V. Comment on the following statements. (Write 3-5 sentences)


1. The Internet is destined to be the dominant form of media.

2. It is easy to make money on the Web.

3. Not much money is made in books.

4. The Internet is an ideal way to reach consumers.


VI. Do you and your friends often go to Web sites? Write about

your work in the Internet. (5-8 sentences)


VII. Ask Bill Gates 5 questions on the future of the Internet (on

the Internet revolution).











Self-educated work V ( 6 hours)

I. Read the following words and expressions.

advertising copy - рекламный текст

product trial - пробное использование товара

product adoption - восприятие товара

message content - содержание обращения

advertising message - рекламное обращение

information element - элемент информации

feature - (характерная) черта , деталь, особенность , признак, свойство

appeal - призыв , довод, мотив, концепция

ad appeal - идея рекламы, рекламная концепция

sex appeal - мотив сексуальной привлекательности

ad slogan - рекламный девиз, слоган

offering - предложение

wear - износ, изнашивание

creative people -творческие работники

premise - предпосылка , исходное условие

theme line – основная мысль, лейтмотив

consumer magazine - потребительский журнал

logo - логотип

layout - макет, план, схема

visibility - видимость , различимость, обзорность


II. Read the text and answer the questions.

1. What is the central element of an advertising program?

2. What is the advertising copy?

3. What elements does every advertising message include?

4. What does common advertising appeal include?

5. What do fear appeals suggest to the consumer?

6. What do sex appeals suggest to the consumer?

7. What product categories can be found?

8. What do humorous appeals imply?

9. Is the use of humor widespread in advertising?

10. What do the "creative people" do?

11. Is it costly and time consuming?

12. How much do high-quality TV commercials typically cost?

WRITING THE COPY

1. The central element of an advertising program is the advertising copy, the messages that the target audience is intended to see (as in magazines, newspapers, and TV) or hear (as in radio and TV). This usually involves identifying the key benefits of the product that are deemed important to a prospective buyer in making trial and adoption decisions.

2. Message Content. Every advertising message is made up of both informational and persuasional elements. These two elements, in fact, are so entwined that it is sometimes difficult to tell them apart. For example, basic information contained in many ads such as the product name, benefits, features, and price are presented in a way that tries to attract attention and encourage purchase. On the other hand, even the most persuasive advertisements have to contain at least some basic information to be successful.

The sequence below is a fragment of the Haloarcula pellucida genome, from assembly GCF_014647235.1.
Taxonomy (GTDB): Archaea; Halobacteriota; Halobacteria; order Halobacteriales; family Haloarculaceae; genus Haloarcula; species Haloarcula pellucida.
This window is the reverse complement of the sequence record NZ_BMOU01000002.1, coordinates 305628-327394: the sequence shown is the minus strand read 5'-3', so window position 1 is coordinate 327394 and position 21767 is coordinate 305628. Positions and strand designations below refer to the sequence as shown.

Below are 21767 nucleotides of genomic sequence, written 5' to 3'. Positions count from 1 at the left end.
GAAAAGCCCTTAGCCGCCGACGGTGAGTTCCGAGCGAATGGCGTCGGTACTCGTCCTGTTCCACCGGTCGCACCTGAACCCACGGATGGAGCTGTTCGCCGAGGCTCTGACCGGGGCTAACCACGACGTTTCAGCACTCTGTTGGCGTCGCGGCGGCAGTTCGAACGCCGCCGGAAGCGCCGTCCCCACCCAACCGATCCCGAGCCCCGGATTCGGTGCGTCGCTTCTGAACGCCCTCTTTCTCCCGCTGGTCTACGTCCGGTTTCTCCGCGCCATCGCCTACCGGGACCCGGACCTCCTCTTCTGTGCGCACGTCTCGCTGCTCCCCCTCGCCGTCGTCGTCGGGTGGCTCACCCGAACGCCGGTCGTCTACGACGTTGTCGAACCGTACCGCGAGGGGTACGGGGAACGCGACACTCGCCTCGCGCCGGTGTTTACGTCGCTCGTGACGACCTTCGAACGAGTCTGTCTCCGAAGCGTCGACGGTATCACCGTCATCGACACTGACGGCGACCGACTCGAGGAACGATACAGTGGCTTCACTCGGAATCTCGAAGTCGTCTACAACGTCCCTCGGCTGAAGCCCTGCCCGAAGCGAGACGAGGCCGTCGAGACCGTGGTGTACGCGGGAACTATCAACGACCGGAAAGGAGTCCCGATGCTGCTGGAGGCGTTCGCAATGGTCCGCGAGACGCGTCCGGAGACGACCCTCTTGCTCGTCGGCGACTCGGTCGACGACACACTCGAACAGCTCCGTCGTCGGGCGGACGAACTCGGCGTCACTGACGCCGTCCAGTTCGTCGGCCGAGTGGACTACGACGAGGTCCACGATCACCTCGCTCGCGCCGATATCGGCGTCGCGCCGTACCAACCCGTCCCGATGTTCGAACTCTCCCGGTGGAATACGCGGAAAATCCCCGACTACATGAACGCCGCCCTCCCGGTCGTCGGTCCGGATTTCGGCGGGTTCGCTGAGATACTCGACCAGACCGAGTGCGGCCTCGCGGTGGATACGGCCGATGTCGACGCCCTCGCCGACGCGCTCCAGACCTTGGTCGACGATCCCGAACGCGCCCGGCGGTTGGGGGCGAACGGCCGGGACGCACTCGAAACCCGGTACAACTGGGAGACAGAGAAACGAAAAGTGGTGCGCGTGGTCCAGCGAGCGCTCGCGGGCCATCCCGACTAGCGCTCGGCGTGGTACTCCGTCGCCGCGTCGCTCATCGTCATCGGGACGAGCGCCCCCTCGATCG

Information and persuasive content can be combined in the form of an appeal to provide a basic reason for the consumer to act. Although the marketer can use many different types of appeals, common advertising appeals include fear appeals, sex appeals, and humorous appeals.

3. Fear appeals suggest to the consumer that he or she can avoid some negative experience through the purchase and use of the product. Life insurance companies often try to show the negative effects of premature death on the relatives of those who don't carry enough life insurance. The famous advertising slogan of "ring around the collar" shows that others will be repelled if they observe a person with a stained collar. When using fear appeals, the advertiser must be sure that the appeal is strong enough to get the audience's attention and concern but not so strong that it will lead them to "tune out" the message.

4. In contrast, sex appeals suggest to the audience that the product will increase the attractiveness of the user. Sex appeals can be found in almost any product category from automobiles to toothpaste. Unfortunately, many commercials that use sex appeals are only successful at gaining the attention of the audience; they have little impact on how consumers think, feel, or act. Some advertising experts even argue that such appeals get in the way of successful communication by distracting the audience from the purpose of the ad.

5. Humorous appeals imply either directly or more subtly that the product is more fun or exciting than competitors' offerings. As with fear and sex appeals, the use of humor is widespread in advertising and can be found in many product categories. Unfortunately for the advertiser, humor tends to wear out quickly, thus boring the consumer.